A decadent populace, a totalitarian state and a plague of vanishing people bring three young people into the heart of an anti-government plot.
Thea just wants to keep her job at the Telephone Club, serving the wealthy glitterati. Her mother’s losing her reason to bound-sickness, weakened by magically enhanced grief from the destruction of her illegal marriage bond to Thea’s missing-in-action father. These days, it’s all Thea can do to keep the two of them alive. Freddy is one of those wealthy Telephone Club patrons. By night, he woos Thea, who fascinates him; by day, he brings corpses back to life at the request of his guardians. Nan was once a Telephone Club waitress herself, but now, she’s awakened—her memory magically damaged—surrounded by gray, unhappy laborers who insist she’s dead. This postwar, Jazz Age–inflected, slightly steampunk magical world is revealed through the eyes of these three teens as they try to save all their world’s victims, even those long since doomed. It’s not clear why this government is so wicked—it feels as though the villains’ dastardly behavior is more a matter of convenience than conviction. Whatever the cause, what can comic-book evil do in the face of three adolescent protagonists? There’s a possibility of sequels in the chaotic, untidy conclusion.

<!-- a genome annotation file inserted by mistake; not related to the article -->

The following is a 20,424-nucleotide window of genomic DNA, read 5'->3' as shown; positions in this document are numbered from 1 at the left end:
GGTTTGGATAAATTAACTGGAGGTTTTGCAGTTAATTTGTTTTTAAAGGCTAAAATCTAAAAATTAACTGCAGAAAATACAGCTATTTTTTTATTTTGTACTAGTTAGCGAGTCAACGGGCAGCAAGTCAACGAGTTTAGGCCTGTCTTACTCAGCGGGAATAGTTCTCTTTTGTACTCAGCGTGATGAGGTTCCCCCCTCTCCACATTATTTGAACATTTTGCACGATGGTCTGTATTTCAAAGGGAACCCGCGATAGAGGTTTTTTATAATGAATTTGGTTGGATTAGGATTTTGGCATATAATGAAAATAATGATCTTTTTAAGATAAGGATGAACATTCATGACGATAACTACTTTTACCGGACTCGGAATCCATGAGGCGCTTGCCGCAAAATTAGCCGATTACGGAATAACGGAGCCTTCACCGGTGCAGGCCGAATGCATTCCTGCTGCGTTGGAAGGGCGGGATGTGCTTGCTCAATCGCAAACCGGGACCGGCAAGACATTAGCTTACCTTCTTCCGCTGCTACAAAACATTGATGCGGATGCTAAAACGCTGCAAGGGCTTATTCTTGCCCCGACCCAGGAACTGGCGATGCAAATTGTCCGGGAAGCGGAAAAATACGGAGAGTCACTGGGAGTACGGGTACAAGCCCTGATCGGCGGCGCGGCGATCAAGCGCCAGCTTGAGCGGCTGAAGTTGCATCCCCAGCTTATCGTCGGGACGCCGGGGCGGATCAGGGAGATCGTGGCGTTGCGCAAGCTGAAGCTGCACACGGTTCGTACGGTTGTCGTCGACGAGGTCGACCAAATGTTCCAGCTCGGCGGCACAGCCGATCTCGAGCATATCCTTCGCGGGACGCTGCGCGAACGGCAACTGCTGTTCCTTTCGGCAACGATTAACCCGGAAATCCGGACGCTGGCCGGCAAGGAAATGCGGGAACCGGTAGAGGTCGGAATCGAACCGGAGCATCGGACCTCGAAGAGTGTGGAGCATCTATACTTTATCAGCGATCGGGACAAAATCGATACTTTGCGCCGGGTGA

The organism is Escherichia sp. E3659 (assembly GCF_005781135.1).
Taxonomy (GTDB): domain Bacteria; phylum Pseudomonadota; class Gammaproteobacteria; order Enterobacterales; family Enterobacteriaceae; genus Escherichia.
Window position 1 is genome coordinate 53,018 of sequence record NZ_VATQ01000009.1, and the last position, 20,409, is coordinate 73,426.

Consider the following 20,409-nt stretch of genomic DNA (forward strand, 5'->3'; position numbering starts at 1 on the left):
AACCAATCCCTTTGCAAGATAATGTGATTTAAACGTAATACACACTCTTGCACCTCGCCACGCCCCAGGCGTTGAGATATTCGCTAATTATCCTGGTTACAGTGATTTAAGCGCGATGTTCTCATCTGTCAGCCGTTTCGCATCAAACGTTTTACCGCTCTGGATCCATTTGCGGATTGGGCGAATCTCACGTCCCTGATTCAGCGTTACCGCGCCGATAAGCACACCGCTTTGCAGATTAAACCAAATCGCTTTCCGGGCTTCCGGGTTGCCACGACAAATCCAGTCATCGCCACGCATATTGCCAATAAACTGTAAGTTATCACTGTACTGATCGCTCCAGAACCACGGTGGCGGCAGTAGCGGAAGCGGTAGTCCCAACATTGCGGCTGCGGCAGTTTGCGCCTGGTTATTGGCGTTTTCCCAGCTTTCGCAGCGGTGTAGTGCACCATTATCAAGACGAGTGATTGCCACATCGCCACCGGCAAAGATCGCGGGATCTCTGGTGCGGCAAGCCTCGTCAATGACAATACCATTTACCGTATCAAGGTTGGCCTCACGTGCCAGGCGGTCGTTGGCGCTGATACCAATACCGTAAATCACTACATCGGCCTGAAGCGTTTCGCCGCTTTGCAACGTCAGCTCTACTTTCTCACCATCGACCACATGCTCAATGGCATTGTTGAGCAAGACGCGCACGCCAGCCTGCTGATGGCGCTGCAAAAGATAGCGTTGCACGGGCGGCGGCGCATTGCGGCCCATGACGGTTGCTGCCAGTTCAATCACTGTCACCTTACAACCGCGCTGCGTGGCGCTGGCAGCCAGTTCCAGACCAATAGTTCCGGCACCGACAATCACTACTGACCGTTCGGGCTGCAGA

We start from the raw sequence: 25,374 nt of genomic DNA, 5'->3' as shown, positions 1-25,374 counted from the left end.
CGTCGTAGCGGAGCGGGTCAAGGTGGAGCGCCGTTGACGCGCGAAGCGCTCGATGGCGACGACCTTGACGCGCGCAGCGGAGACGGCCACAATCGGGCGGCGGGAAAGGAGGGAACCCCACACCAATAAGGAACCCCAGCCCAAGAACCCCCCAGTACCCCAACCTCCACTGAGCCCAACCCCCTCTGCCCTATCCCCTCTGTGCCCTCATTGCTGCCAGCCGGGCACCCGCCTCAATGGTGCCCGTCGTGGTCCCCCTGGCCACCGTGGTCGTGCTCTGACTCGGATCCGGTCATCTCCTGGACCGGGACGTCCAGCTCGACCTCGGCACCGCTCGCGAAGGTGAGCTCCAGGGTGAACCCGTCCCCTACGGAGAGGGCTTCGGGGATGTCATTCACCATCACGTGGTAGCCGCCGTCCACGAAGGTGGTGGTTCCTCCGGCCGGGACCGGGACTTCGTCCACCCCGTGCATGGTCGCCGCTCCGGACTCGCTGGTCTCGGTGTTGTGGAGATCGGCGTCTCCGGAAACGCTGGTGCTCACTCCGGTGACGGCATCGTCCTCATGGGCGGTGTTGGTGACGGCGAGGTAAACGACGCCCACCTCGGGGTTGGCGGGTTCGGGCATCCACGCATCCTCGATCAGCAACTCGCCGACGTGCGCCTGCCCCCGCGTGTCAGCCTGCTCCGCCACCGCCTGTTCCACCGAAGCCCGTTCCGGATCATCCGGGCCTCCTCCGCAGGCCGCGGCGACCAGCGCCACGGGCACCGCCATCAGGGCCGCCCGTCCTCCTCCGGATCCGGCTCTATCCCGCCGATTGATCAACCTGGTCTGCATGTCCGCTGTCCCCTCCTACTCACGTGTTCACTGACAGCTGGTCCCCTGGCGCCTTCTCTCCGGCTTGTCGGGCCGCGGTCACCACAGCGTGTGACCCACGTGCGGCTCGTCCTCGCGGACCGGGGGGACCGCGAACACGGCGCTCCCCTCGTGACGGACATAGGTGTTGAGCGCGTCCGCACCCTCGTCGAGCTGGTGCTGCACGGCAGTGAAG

There’s enough original worldbuilding in this comfortably familiar dystopian fantasy to keep readers going despite the gaps. (Fantasy. 12-15)